With an estimated 175 people dying from opioids each day in the United States - seven an hour - President Donald Trump on Thursday urged Americans to join together to combat drug use, as he declared a 'public health emergency' in order to funnel more government resources into the fight against opioid painkillers.
"We can be the generation that ends the opioid epidemic; we can do it," the President said.
"Drug overdoses are now the leading cause of unintentional death in the United States by far," the President told a group gathered at the White House.
"I am calling on all Americans to join the ranks of guardian angels," Mr. Trump said, saying it's time for everyone to help reduce the scourge of opioid abuse.
Sharing the story of his brother's own battle with alcohol, the President repeatedly said that the nation needs to send the message that drug use is not acceptable.
"He had a very, very, very tough life because of alcohol," Mr. Trump said of his brother Fred.
"There is nothing desirable about drugs," the President said. "They're bad."
"The opioid epidemic has affected more than 2 million Americans nationwide," First Lady Melania Trump said in the White House East Room.
"This can happen to any of us," the First Lady added, saying 'no state has been spared."
In a release to reporters, the White House detailed some of the moves being made by the Trump Administration.
The move was greeted warmly by Republicans in the Congress.
"Opioid abuse is a nationwide crisis that continues to grow and the effects continue to devastate families across America,” said Sen. James Lankford (R-OK).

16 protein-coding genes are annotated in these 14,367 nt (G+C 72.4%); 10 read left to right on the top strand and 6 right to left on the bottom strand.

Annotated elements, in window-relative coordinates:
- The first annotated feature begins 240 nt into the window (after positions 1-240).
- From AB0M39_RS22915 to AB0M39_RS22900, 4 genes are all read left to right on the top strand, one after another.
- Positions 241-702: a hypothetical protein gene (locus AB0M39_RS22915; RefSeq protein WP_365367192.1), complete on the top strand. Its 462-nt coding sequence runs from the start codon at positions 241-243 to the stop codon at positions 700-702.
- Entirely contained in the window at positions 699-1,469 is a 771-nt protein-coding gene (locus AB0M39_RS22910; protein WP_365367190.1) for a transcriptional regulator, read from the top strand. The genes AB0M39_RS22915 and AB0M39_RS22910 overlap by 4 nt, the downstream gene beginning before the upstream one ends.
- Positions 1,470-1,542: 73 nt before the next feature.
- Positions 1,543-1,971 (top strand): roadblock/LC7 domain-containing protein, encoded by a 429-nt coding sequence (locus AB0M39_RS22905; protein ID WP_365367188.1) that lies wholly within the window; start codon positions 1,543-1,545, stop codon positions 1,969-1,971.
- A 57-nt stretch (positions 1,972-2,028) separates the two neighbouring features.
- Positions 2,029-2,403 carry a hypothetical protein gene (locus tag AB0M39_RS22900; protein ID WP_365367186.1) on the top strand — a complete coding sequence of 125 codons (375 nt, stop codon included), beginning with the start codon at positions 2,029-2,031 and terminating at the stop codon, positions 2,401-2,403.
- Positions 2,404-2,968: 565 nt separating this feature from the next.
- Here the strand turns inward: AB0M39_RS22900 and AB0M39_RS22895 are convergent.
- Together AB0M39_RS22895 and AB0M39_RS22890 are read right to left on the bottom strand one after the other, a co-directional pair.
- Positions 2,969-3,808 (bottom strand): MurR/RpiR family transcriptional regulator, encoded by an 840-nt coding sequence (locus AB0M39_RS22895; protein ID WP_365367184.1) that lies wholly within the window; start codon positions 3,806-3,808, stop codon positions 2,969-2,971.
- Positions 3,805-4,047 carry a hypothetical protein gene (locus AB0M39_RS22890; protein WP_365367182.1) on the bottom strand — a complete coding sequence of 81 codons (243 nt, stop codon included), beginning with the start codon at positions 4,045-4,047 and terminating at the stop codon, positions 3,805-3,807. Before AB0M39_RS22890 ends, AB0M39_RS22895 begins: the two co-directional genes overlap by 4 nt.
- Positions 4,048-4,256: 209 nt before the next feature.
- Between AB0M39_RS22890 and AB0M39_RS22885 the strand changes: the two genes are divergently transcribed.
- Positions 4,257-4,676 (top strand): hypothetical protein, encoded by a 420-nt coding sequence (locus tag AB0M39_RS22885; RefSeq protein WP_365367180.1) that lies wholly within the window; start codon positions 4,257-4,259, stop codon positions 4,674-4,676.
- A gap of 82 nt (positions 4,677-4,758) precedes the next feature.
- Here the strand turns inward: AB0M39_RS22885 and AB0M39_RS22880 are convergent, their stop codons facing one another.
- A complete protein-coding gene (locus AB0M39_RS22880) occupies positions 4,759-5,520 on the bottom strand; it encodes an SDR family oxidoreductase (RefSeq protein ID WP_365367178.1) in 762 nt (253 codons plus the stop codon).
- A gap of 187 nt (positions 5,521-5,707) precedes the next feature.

"It is important that the Administration today declared the opioid epidemic a public health emergency," said Rep. Mike Turner (R-OH), whose district around Dayton, Ohio will see hundreds of opioid related deaths this year.
"This is unacceptable," Turner added.
One thing that is not included in today's declaration is money for work on opioids by a public health emergency fund. The White House says there will be an effort to get more resources on opioids in a year-end budget deal that Congress will try to strike before Christmas.
Democrats quickly seized on that, saying the Trump Administration move was welcome, but that the efforts need resources immediately.
"We cannot afford to wait months between an announcement and action," said Rep. Marcy Kaptur (D-OH), who called her home state the "epicenter of this crisis."
"Without funding, this won’t do near enough," said Sen. Tim Kaine (D-VA). "Saving lives will require resources, too."
House Democratic Leader Nancy Pelosi was more blunt.
"Show me the money," she said of the Trump opioid announcement.